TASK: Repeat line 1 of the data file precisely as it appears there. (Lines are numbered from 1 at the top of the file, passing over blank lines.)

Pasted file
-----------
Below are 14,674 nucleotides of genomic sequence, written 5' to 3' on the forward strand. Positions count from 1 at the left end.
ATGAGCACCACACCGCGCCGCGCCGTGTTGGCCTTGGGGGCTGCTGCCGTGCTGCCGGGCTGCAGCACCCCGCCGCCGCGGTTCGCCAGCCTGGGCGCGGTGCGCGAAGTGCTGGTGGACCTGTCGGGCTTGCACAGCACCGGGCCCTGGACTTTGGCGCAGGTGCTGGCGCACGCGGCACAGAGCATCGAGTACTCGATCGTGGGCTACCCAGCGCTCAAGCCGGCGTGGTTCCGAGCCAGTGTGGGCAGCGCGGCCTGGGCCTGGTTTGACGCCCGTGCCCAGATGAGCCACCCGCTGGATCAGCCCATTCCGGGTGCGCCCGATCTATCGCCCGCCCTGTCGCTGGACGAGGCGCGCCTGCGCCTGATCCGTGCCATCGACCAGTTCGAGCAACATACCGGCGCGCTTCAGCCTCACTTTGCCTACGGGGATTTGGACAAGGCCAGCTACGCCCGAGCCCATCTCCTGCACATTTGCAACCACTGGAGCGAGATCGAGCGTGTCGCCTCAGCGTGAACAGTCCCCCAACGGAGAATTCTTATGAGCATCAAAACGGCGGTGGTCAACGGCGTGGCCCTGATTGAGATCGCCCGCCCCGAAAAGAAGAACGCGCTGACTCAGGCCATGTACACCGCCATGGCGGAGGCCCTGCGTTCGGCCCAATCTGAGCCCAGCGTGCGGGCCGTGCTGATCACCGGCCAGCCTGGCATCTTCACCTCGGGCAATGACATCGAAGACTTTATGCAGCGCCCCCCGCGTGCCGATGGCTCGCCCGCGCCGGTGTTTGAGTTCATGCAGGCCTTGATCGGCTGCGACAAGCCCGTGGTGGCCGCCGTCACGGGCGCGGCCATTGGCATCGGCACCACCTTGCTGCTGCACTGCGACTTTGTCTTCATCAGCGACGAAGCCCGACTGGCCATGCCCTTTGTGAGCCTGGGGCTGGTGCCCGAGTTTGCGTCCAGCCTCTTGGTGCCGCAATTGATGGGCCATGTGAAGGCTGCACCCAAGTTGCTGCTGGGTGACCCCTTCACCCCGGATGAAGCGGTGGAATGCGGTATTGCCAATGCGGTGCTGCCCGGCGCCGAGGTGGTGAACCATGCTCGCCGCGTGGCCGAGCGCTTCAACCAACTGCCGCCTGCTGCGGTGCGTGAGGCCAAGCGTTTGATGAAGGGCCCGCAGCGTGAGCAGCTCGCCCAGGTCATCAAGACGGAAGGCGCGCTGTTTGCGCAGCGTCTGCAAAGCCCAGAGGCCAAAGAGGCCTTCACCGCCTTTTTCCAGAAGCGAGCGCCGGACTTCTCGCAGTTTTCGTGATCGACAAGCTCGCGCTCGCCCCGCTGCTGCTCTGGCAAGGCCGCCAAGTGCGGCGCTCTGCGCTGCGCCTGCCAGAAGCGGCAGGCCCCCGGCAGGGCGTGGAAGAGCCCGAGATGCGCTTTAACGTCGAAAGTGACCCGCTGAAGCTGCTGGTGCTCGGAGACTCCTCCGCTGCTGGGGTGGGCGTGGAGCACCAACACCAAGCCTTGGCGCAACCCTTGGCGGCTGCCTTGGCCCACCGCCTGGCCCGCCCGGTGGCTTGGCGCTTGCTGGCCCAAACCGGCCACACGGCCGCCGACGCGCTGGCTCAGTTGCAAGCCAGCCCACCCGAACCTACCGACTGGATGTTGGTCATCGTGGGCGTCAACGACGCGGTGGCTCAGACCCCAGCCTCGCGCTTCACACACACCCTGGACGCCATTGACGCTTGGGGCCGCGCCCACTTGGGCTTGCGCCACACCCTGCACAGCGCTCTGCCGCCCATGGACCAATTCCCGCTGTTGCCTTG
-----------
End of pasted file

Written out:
Below are 14,674 nucleotides of genomic sequence, written 5' to 3' on the forward strand. Positions count from 1 at the left end.